“Game changer” is a term that gets used with enthusiasm in our industry. The new 3D technology from Intel and Micron will likely prove to be game changing in hindsight as much as it seems in foresight. To get a closer look, let’s separate the two 3D technologies.
3D NAND is an extension of existing NAND technology and increases capacity of the current NAND chips. To learn more about 3D NAND, check out this webinar.
Some highlights include capacity increases of 3.4TB of space on a thumb drive-sized memory stick and more than 10TB of space on a 2.5-inch standard SSD drive.
The more radical technology change – and far more game changing — is with Intel and Micron’s 3D XPoint (pronounced “cross point”) coming out in 2016, which is 1,000 times faster than today’s NAND (today’s Flash SSD drives) and 1,000 times more durable. It’s nonvolatile, has no transistors and is described by Intel as “very scalable,” which is “a whole new class of memory.”
Additionally from the Micron website:
“…Its ability to enable high-speed, high-capacity data Storage close to the processor creates new possibilities for system architects and promises to enable entirely new applications….”
I know what you might be thinking: “So, if 3D XPoint technology is to be used for storage, didn’t you just move the bottleneck to the connection path?”
Yes. Now the data must sit much closer to the motherboard than it has grown to sitting with today’s SAN architecture for 3D XPoint technology to reach its full potential. Traditional SAN networking skills may be going extinct with some type of hardware that can manage distributed data chunks sitting on the PCIe bus of physical servers. (Hardware? How about software? Already exists, but is it fast enough?)
Let’s do some quick math here:
Current Fibre Channel Bandwidth sits at 16Gbps (0.001953125 TB per second).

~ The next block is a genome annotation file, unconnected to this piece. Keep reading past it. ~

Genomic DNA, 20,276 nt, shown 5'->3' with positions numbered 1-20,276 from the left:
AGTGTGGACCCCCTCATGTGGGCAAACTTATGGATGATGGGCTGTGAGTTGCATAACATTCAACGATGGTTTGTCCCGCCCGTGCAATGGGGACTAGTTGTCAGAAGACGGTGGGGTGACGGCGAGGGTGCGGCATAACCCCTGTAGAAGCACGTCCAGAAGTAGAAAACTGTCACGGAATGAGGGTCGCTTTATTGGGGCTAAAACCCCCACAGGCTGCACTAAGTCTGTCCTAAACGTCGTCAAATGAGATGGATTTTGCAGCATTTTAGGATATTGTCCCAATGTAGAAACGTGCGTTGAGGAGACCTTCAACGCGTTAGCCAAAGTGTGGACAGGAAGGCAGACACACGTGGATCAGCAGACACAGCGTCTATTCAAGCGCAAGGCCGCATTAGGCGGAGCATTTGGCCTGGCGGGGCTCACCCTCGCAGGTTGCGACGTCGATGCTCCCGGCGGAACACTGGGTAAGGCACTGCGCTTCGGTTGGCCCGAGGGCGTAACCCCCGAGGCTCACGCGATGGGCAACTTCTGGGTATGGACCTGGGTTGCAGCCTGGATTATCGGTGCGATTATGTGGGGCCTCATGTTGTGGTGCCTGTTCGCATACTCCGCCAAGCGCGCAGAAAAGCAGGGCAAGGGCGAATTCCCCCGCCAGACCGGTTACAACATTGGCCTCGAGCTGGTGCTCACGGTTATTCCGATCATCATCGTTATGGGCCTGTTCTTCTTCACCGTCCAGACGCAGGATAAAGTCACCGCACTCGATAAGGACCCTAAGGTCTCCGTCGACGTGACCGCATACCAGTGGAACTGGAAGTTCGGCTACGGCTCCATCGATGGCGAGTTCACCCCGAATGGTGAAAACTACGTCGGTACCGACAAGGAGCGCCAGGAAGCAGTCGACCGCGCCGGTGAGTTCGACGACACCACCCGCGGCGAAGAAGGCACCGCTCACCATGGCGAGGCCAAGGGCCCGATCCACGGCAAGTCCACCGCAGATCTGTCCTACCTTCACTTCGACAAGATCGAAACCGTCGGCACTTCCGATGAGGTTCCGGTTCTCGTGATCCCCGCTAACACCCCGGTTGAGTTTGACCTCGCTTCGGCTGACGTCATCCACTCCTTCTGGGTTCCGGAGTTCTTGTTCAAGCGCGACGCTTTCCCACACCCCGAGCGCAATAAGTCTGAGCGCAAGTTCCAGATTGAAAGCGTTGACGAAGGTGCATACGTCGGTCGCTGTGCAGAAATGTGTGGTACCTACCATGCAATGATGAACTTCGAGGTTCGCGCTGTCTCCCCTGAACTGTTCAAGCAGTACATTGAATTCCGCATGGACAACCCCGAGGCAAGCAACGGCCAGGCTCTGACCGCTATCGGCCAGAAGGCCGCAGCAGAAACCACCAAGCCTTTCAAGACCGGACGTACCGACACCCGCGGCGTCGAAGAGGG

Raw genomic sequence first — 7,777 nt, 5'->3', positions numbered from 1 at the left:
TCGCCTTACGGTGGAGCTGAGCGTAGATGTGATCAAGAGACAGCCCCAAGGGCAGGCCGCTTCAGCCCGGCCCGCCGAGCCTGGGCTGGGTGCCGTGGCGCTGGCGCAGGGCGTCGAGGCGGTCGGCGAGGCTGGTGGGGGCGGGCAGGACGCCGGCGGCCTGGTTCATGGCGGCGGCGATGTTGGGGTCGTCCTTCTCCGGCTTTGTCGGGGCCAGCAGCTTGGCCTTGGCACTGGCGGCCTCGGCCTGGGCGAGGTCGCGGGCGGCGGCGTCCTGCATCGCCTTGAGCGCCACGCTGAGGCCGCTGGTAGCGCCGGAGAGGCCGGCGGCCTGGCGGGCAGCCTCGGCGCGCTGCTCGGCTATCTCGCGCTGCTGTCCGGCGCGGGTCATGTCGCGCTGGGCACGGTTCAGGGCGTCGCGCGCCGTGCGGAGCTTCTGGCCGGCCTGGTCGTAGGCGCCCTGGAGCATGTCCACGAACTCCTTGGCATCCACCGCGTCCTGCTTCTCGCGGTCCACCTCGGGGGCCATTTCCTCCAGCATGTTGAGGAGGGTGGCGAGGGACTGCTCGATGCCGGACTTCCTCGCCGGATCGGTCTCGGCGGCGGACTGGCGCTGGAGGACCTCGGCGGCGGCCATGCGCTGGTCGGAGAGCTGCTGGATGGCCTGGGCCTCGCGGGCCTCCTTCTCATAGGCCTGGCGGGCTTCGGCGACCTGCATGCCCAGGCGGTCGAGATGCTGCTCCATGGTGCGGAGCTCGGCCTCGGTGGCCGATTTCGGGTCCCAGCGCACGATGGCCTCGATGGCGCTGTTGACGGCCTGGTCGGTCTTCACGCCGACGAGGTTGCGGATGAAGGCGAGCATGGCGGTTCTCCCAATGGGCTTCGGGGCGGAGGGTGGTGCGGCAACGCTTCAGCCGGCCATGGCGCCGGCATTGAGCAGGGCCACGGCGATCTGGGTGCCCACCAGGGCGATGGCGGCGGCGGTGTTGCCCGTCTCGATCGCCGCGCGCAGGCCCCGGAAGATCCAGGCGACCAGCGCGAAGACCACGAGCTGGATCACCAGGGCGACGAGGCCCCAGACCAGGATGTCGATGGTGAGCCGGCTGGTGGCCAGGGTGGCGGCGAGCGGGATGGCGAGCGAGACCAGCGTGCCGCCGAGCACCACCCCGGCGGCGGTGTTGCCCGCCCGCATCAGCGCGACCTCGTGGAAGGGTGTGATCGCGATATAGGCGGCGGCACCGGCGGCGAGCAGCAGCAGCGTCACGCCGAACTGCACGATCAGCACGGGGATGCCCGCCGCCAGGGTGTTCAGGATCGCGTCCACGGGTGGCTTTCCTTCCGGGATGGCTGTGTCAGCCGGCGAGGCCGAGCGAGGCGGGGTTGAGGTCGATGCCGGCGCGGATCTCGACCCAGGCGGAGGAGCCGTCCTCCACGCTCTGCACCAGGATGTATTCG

With less added latency introduced by using direct attached FC, you could push roughly 2GB of data every 1,000 milliseconds.
Factor in switching and that number gets a bit worse. Obviously, this speed bottleneck won’t cut it for technology pushing data at 1,000 times today’s Flash drives, which do roughly 4,000 IOPs per SSD drive (3D XPoint does 4,000,000 IOPs per drive? No, not exactly.) The speed difference in actuality runs at approximately 7.23 times the current SSD – so it is faster bandwidth/throughput. The “1,000 times faster” difference is in latency – a 3D XPoint storage product will be 1,000 times faster in latency than an SSD NAND–based drive is today. So 3D XPoint potentially could act as a memory tier and in fact works in either a DDR4 slot or as an NVMe-based Storage product. NVMe is a new low-latency PCIe slot that Intel developed in advance of 3D Xpoint’s release.
So, which vendors of technology win in this new paradigm shift?
I point the laser firmly at server vendors such as HP and Cisco and storage vendors such as Nutanix, which already use a form of distributed storage or node-based storage. For sure, new ways of doing storage aggregation will need to become popular. Or some real breakthrough in the networking technology of “Storage Area Networking.”
What happens when 3D XPoint becomes really low in cost? The future looks much different from today, for sure. One prediction is that server-based storage solutions will come to be mainstream more than currently and all the major Storage vendors will still come out looking great. After all, there is the aforementioned Nutanix, as well as the various products from EMC, HP’s VSAN potential on any of its qualified and excellent ProLiant Servers, or the node-storage-based blast from the recent past and present day — StoreVirtual, also from HP, running the LeftHand OS.